The #PayUp Campaign: protecting garment workers during the pandemic.

Since the outbreak began in early 2020, COVID-19 has frozen economic activities in various industries around the world and caused a global economic set-back. With an unsettling financial future looming, consumers have started worrying about how they will pay their bills should the situation worsen. The new norm and consumer habit changes have resulted in a dramatic drop in apparel sales. Many retail stores are closing to lower operating expenses and to comply with social distancing regulations. Meanwhile, retailers have cancelled factory orders and refused to pay for products that are either in production or have even already been made to order. Such decisions have left global suppliers with unwanted stock and no means to pay their factory workers. It is estimated that $40 billion in unpaid contracts have forced supply companies to sack garment workers, who live hand to mouth, with no pay.

Every time you spend money, you're casting a vote for the kind of world you want.

With globalization it is not only diseases that spread widely and rapidly, international businesses and their supply chains are also widely affected. The garment manufacturing industry is among the industries that have been hit the worst. Factory workers are particularly vulnerable as factories close due to government imposed lock downs and shortage of material from China. Most of the workers are women from rural areas who went to the cities seeking jobs to provide for their families. They live in shared dorms with poor conditions and limited resources to keep themselves safe. Some retail shops have promised they will keep paying their staff, but the overseas factory workers are not directly hired by the brands and are therefore not protected by the same labor laws. Campaigners are calling on brands to take responsibility for the millions of workers in their supply chains whose livelihoods are at immediate risk.

A #Payup campaign for worker’s rights

To help these workers, workers’ rights’ organization Remake has launched a #Payup campaign calling on the giant brands and retailers to pay for the orders they have already placed. The organization announced a list of brands that have cancelled their orders and requested they be decent partners and pay for the stock. To be taken off the list, these brands must pay the full amount of the orders they have already placed or paused because of the impact of COVID-19. Meanwhile, more cases highlighted by suppliers are being investigated by Remake and may be added to the list. From the initial petition that collected more than 270,000 signatures, including celebrities and online supporters, a worldwide movement has been mobilized. At least 21 brands have committed to pay in full for orders completed and in production as of July 2020. According to the organization, they expect the #PayUp campaign has unlocked $1 billion for suppliers in Bangladesh and $22 billion globally.

Payup Campaign Artwork Remake


With the success of the #Payup campaign, Remake has launched a movement to reform the fashion industry through seven actionable labor rights goals, including cancelling starvation wages, keeping workers safe, and utilizing enforceable contracts that put workers first. The organization will pressure 40 of fashion’s most influential brands and retailers to meet these demands, and track their progress. Besides signing and sharing the petition, consumers can also provide direct relief to garment makers. Remake collaborates with front line organizations for the COVID-19 relief project where 100% of the donation goes directly to food and medical care to the makers.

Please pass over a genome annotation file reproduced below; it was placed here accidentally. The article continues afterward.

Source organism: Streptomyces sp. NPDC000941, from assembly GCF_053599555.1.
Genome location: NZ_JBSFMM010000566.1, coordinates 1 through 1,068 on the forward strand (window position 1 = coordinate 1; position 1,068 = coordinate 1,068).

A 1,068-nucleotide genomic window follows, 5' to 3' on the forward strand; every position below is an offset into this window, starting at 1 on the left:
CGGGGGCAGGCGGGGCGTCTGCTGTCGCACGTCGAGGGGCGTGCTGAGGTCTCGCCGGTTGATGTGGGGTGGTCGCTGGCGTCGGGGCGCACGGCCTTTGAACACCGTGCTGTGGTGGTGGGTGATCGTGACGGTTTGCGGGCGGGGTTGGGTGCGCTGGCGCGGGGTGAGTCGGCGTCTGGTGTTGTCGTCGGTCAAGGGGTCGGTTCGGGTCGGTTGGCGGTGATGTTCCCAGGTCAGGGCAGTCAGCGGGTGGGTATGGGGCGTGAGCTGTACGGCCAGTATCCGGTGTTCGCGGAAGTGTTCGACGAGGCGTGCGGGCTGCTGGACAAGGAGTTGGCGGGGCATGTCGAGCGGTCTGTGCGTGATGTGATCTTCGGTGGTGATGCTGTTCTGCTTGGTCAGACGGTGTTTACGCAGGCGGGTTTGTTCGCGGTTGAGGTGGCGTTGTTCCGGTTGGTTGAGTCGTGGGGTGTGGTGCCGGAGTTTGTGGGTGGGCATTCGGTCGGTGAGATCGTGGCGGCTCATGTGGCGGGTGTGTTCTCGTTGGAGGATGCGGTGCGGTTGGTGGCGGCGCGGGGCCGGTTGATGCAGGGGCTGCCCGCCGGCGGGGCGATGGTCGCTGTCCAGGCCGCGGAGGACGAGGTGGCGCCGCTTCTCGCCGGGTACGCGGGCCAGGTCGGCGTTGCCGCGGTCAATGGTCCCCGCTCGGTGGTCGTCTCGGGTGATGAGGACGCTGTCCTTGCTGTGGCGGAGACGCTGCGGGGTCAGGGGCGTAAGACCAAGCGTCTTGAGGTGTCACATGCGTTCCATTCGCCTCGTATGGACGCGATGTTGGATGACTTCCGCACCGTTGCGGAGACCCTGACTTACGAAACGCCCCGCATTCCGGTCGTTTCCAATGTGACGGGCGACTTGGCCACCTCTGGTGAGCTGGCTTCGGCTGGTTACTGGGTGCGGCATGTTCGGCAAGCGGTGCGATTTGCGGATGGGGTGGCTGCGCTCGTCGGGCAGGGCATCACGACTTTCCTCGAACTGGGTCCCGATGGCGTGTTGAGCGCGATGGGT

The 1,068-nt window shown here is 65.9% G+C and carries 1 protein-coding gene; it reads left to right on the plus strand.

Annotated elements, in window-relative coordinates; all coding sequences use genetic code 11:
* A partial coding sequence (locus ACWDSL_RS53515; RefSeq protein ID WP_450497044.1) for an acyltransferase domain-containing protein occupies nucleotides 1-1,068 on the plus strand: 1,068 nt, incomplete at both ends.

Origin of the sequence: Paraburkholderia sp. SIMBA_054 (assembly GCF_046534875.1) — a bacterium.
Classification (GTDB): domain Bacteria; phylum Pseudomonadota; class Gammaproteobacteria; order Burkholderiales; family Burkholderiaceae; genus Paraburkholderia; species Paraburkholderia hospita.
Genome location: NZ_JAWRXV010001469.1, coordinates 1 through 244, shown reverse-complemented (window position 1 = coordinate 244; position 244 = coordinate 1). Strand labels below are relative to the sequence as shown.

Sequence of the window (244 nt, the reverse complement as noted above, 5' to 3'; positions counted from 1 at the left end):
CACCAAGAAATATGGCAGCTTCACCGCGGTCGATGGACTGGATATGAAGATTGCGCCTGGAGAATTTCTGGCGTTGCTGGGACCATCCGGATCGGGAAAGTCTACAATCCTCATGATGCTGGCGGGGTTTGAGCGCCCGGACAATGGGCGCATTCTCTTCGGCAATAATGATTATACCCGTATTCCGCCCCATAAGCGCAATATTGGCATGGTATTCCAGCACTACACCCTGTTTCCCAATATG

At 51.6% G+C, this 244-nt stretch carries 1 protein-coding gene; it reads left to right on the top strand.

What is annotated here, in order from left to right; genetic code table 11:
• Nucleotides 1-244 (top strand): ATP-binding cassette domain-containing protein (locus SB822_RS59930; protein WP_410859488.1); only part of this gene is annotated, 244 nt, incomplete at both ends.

Payup Campaign Actionable Steps Garment Worker Protection

Could sustainable fashion be the remedy?

Both worker’s right organizations and environmental activists have constantly emphasized the impact of fast fashion on the world. Textile dyeing is the second-largest cause of water pollution worldwide and the fashion industry produces 20% of the world's wastewater. Garment workers in countries like Myanmar, Bangladash, and Cambodia work in unsafe conditions. The 2013 Rana Plaza collapse claimed over 1,000 lives and forced retailers to take their supplier working conditions more seriously. Only if consumers demand a change in the industry will retailers reevaluate their current business models.

Modern life can be environmentally harmful. In today’s world there are many consequences for every choice we make. Flying overseas, using disposable plastic utensils, and even shopping for new clothes can burden the planet. With a dynamic assortment of fast fashion products available to us, we are buying 60% more clothing in 2014 than in 2000. Up to 85% of all textiles end up in landfill each year. This doesn’t mean, however, that we should all live an extreme zero-waste life. If we make decisions considerately and try our best we can make a significant difference. Every time you spend money, you're casting a vote for the kind of world you want

By wearing the garment longer, buying second-hand pieces, opting for ethically made products, or taking time to go through the company’s vision and report, every small step accumulates and can make a big difference. Raising public awareness and mobilizing society to opt for a sustainable lifestyle is a never-ending movement. If consumers are aware of the consequences and conscious of their choices, we will see a fashion industry that doesn’t exploit either the environment or the underprivileged garment workers who live below the poverty line.

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